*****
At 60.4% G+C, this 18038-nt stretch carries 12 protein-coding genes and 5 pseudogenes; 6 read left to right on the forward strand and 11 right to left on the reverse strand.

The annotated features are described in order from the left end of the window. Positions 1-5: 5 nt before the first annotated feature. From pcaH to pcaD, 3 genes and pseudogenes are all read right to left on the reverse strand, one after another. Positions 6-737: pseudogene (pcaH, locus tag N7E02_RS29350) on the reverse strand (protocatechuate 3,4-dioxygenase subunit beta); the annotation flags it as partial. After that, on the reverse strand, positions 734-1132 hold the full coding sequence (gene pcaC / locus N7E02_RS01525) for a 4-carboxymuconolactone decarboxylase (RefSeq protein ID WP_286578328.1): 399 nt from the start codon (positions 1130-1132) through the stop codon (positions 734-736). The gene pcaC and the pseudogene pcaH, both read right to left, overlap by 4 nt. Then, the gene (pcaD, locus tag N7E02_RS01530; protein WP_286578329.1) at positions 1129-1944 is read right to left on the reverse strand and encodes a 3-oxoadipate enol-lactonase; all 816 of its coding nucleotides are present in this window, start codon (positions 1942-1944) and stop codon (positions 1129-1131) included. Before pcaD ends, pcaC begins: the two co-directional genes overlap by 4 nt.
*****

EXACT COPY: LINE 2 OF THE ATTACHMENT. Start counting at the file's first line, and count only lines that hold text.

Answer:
The annotated features are described in order from the left end of the window. Positions 1-5: 5 nt before the first annotated feature. From pcaH to pcaD, 3 genes and pseudogenes are all read right to left on the reverse strand, one after another. Positions 6-737: pseudogene (pcaH, locus tag N7E02_RS29350) on the reverse strand (protocatechuate 3,4-dioxygenase subunit beta); the annotation flags it as partial. After that, on the reverse strand, positions 734-1132 hold the full coding sequence (gene pcaC / locus N7E02_RS01525) for a 4-carboxymuconolactone decarboxylase (RefSeq protein ID WP_286578328.1): 399 nt from the start codon (positions 1130-1132) through the stop codon (positions 734-736). The gene pcaC and the pseudogene pcaH, both read right to left, overlap by 4 nt. Then, the gene (pcaD, locus tag N7E02_RS01530; protein WP_286578329.1) at positions 1129-1944 is read right to left on the reverse strand and encodes a 3-oxoadipate enol-lactonase; all 816 of its coding nucleotides are present in this window, start codon (positions 1942-1944) and stop codon (positions 1129-1131) included. Before pcaD ends, pcaC begins: the two co-directional genes overlap by 4 nt.